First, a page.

When it comes to transforming XML, I’m a huge fan of XSLT. There is a fairly steep learning curve to climb, but once you’ve done so, the power and expressiveness of the language is unmatched. Luckily, HCI supports XSLT mappings in your integration flows. As for the HCI developer tools, the Eclipse add-on offers full support for XSLT, but in the Web UI, XSLT is still nowhere to be seen. Expect this to change, though, as SAP continues to add features to the Web UI.

In this blog I will take a peek under the hood of the XSLT processor running in HCI, to see what we can learn about it.

Peeking under the hood

So HCI supports XSLT, which is great, because XSLT – like bow ties – is cool. But which processor is performing the XML transformations behind the scenes? To answer this, we can utilise XSLT’s system-property function to learn more about the underlying processor. The function takes a property name as its only input, and returns the value of that property. The following properties must be supported, as per the W3C specification:

  • xsl:version (the supported XSLT version)
  • xsl:vendor (the processor’s implementer)
  • xsl:vendor-url (the URL of the implementer’s web site)
  • xsl:product-name (the processor’s product name)
  • xsl:product-version (the version string of the product)
  • xsl:is-schema-aware (whether the processor is schema-aware)
  • xsl:supports-serialization (whether the processor supports the serialization feature)
  • xsl:supports-backwards-compatibility (whether the processor supports earlier versions of XSLT and XPath)

Right, let’s put all of these in an XSLT 2.0 stylesheet and run it through HCI’s processor. First, the stylesheet:

<?xml version="1.0" encoding="UTF-8"?>
<xsl:stylesheet version="2.0" xmlns:xsl="http://www.w3.org/1999/XSL/Transform">

  <xsl:output method="xml" version="1.0" encoding="UTF-8" indent="yes"/>

  <xsl:variable name="properties" select="(

  <xsl:template match="/">
      <xsl:for-each select="$properties">
        <xsl:variable name="prop" select="."/>
        <xsl:element name="{substring-after($prop, ':')}">
          <xsl:value-of select="system-property($prop)"/>


Executing this stylesheet in HCI, I get the following output:


This tells us that the XSLT 2.0 processor in HCI is Saxon-HE, the open-source version of the Saxon processor, specifically version at the time of writing.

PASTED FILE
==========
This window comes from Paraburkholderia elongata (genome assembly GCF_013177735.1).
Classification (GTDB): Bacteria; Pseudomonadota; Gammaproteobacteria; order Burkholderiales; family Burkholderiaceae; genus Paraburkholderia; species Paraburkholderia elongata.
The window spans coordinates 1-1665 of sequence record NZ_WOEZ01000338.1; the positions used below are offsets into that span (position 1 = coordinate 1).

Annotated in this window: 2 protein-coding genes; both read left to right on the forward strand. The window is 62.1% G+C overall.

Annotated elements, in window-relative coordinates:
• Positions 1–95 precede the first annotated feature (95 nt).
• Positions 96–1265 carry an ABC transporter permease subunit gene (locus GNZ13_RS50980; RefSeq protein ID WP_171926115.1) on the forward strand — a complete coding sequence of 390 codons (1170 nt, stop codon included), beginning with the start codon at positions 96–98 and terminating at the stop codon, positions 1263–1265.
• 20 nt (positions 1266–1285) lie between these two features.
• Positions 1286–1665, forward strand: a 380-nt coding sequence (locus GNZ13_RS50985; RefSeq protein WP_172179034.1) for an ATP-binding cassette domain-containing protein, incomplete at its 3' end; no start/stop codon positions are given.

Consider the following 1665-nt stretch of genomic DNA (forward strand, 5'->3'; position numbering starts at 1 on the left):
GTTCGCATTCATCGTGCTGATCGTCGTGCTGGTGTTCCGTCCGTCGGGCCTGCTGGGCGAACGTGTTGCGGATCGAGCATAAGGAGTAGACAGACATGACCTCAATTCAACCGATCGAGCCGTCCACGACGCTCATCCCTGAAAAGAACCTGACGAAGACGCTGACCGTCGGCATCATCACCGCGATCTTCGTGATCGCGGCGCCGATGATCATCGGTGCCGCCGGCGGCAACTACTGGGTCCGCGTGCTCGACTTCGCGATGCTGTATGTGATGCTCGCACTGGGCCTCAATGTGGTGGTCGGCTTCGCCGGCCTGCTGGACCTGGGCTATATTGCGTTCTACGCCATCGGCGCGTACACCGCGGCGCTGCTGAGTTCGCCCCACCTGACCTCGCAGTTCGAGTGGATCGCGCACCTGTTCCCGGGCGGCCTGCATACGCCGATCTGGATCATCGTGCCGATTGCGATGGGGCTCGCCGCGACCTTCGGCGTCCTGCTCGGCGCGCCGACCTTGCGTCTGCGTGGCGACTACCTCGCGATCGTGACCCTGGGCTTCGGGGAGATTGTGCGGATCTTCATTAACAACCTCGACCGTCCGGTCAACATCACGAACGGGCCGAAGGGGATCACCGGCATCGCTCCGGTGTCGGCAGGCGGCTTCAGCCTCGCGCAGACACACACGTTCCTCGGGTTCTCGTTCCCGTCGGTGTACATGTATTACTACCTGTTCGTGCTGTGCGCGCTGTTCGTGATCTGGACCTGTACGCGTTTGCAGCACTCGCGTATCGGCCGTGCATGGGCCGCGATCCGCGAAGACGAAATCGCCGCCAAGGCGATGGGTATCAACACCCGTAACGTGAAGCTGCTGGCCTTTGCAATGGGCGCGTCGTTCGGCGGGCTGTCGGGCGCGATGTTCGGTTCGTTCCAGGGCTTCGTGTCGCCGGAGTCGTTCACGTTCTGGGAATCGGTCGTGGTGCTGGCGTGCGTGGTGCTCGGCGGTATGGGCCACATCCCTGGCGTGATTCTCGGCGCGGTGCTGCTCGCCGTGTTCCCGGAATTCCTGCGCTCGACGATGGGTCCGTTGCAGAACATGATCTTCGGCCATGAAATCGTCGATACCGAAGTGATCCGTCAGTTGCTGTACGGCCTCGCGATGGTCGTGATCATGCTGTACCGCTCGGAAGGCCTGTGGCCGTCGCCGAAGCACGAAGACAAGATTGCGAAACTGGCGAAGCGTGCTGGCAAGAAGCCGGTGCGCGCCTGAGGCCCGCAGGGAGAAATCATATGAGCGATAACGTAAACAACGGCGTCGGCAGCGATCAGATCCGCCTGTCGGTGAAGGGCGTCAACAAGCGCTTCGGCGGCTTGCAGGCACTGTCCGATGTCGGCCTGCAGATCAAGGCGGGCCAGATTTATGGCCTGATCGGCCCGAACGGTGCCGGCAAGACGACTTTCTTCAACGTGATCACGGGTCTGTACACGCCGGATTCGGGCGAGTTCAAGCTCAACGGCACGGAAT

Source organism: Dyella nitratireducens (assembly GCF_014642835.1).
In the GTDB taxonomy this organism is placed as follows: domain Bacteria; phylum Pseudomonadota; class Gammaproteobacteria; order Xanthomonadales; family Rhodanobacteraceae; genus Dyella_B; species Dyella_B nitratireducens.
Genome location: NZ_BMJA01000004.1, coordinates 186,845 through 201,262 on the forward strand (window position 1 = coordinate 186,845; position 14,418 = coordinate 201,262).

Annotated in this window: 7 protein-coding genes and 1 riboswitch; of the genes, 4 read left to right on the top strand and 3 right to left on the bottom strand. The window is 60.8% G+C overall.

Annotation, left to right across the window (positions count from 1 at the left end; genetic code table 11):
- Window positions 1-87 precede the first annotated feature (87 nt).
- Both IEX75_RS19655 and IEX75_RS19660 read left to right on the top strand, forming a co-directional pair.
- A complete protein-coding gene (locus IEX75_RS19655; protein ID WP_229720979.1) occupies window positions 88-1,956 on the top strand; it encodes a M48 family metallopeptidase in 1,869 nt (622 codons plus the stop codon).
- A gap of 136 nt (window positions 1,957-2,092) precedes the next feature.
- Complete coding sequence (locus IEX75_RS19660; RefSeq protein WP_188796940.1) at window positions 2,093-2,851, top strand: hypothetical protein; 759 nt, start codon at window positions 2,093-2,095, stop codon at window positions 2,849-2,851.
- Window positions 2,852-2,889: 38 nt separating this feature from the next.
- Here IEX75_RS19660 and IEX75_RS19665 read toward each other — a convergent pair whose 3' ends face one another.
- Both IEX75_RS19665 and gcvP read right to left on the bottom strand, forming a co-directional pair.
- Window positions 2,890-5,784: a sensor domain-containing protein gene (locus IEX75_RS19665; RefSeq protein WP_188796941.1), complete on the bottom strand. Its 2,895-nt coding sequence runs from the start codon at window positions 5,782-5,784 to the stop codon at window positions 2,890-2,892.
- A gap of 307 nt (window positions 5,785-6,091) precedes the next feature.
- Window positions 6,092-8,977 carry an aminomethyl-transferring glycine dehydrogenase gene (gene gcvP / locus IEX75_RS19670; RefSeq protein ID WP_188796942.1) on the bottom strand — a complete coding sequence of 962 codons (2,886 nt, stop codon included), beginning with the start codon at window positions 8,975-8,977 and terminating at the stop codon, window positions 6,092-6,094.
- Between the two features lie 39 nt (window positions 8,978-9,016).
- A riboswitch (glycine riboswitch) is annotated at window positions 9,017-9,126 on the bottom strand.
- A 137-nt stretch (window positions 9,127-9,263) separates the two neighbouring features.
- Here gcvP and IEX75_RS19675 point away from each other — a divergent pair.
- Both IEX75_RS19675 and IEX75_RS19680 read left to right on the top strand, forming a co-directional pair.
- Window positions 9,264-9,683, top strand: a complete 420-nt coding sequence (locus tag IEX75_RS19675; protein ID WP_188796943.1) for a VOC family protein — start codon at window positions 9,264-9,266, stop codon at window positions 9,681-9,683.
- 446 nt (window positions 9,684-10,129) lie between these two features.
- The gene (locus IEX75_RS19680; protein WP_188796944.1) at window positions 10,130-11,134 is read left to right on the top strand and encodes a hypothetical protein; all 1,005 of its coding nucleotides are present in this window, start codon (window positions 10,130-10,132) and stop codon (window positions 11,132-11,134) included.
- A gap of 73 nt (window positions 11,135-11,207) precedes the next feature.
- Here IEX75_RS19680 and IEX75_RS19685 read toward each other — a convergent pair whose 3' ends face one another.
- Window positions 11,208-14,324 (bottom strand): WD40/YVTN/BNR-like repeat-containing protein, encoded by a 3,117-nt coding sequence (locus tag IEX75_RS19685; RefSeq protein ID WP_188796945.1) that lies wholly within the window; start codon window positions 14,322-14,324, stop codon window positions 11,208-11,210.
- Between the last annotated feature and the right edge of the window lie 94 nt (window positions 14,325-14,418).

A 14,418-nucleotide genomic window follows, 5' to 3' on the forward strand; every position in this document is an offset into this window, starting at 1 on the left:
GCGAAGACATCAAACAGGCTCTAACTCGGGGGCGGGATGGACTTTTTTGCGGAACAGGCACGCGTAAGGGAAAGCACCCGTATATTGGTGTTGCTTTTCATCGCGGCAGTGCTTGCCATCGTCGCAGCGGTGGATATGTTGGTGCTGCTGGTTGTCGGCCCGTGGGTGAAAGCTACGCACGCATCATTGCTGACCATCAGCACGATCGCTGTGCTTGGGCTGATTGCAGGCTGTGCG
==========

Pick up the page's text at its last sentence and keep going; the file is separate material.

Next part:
What does schema-aware mean anyway?

You might have noticed from the system-property output, that the open-source version of Saxon is not schema-aware. But what does that mean, exactly? Two things:

  1. It cannot validate the stylesheet’s input and output using XML Schema
  2. It cannot use data types defined in XML Schema

The first point doesn’t really matter in HCI, since we’re able to validate before and after the XSLT mapping using the XML Validator step anyway. The consequence of the second point is that you cannot create e.g. function parameters and variables with types, that are defined in XML Schema. You can of course still use the built-in types (xs:string, xs:integer et al).

Java extensions in Saxon-HE

The Saxon XSLT processor supports two mechanisms for executing Java code from inside a stylesheet: Reflexive extension functions and integrated extension functions. Unfortunately, neither is available to us in HCI. In the following I will briefly explain why that is the case. With XSLT 2.0, Java extensions are not as important as in XSLT 1.0, though. With user-defined functions and a much larger number of built-in functions available in XSLT 2.0, many problems can be solved directly in XSLT without resorting to external code.

Reflexive extension functions

This is the easier but more limited mechanism of the two. In the following example, the static pow method of class java.lang.Math is called with the parameters 2 and 8:

<xsl:value-of select="math:pow(2,8)" xmlns:math="java:java.lang.Math"/>

However, reflexive extension functions are not supported in Saxon-HE, the specific version of Saxon running in HCI.

Integrated extension functions

Integrated extension functions are more powerful, but require a bit more work. They are Java classes that you write, which means they can contain more complicated logic than is possible with reflexive extension functions. They also let you manage the conversion between XPath and Java types. However, there is a problem: Integrated extension functions must either be registered programmatically with the processor or added to a Saxon configuration file, and neither is possible in HCI.

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